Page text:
“The Toyota in your garage,” ABC News reports, “Is losing value by the week.” In the wake of a series of high-profile safety recalls, the company’s public image has taken a hit – and sales of used Toyotas have slowed.
The used car value analysts at Kelley Blue Book “dropped the resale values of recalled Toyotas for the second time in four days Monday, leaving them as much as 4 percent or $300 to $750 lower than a week ago, depending on the model” ABC says.
The San Francisco Chronicle explains, “The company updates values on a weekly basis. Last Friday, it initially decreased the used-car values of recalled Toyotas by 1 to 3 percent in response to slowing demand.” That initial reduction, “lowered values by $200 to $500 per vehicle. The next cut will take them down by a total of $400 to $1,000, with the more expensive models taking the biggest hit, says [Kelley Blue Book] spokeswoman Robyn Eckard.”
The decline may not be over. The Detroit Free Press reports, “They could fall again next week if Toyota continues to stay in the news with quality problems.” Today’s worldwide recall of the Prius hybrid, as well as upcoming Congressional hearings into Toyota’s slow response to consumer complaints, could be the spur for another devaluation.
Even some longtime Toyota fans are showing doubts in the wake of the recent recalls. The New York Times reports, “The recall of millions of Toyota cars and trucks for problems with their accelerator pedals, however, is giving some…Toyota loyalists second thoughts.” The company has said that it expects to lose about 80,000 sales in the U.S. this year to its dented reputation, and another 20,000 outside the U.S. Analysts aren’t sure whether that estimate is accurate.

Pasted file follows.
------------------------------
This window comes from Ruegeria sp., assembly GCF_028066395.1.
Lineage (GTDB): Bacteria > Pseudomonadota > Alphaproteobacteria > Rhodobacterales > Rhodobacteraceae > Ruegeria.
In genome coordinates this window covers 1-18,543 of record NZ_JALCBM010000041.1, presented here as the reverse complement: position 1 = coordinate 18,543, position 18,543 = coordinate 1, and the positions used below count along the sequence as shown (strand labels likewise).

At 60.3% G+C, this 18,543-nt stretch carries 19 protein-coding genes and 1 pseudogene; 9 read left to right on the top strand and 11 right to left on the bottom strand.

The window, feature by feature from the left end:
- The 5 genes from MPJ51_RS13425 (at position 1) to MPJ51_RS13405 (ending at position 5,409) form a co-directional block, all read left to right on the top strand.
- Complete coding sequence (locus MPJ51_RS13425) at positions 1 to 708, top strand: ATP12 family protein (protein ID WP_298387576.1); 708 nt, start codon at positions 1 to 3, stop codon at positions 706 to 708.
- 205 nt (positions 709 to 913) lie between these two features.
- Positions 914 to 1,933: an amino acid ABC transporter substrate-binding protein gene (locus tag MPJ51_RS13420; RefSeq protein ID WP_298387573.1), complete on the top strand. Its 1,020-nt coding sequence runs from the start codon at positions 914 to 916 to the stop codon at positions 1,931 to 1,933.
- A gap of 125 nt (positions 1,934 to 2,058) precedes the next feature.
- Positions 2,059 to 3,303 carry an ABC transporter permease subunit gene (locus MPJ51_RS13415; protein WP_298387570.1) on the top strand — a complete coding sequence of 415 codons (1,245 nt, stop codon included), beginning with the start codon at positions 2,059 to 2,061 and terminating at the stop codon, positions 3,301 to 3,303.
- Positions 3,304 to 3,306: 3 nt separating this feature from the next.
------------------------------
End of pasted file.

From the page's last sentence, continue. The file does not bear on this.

If you’re looking to sell a used Toyota, analysts say, your best bet may be to wait out the storm of bad publicity. Jesse Toprak, lead analyst for TrueCar.com, tells the Cleveland Plain Dealer “consumers should wait to sell. After a while…prices will settle. Values will be lower than they were a year ago, but much better than they are now.” The auction services that provide most used car lots with their inventory are doing just that – most have stopped selling Toyota products.
Check out the latest Toyota recall news and information, including how the company's recent troubles affect our rankings. If you're in the market for a new car, check out the U.S. News rankings of this year's best cars as well as this month's best car deals.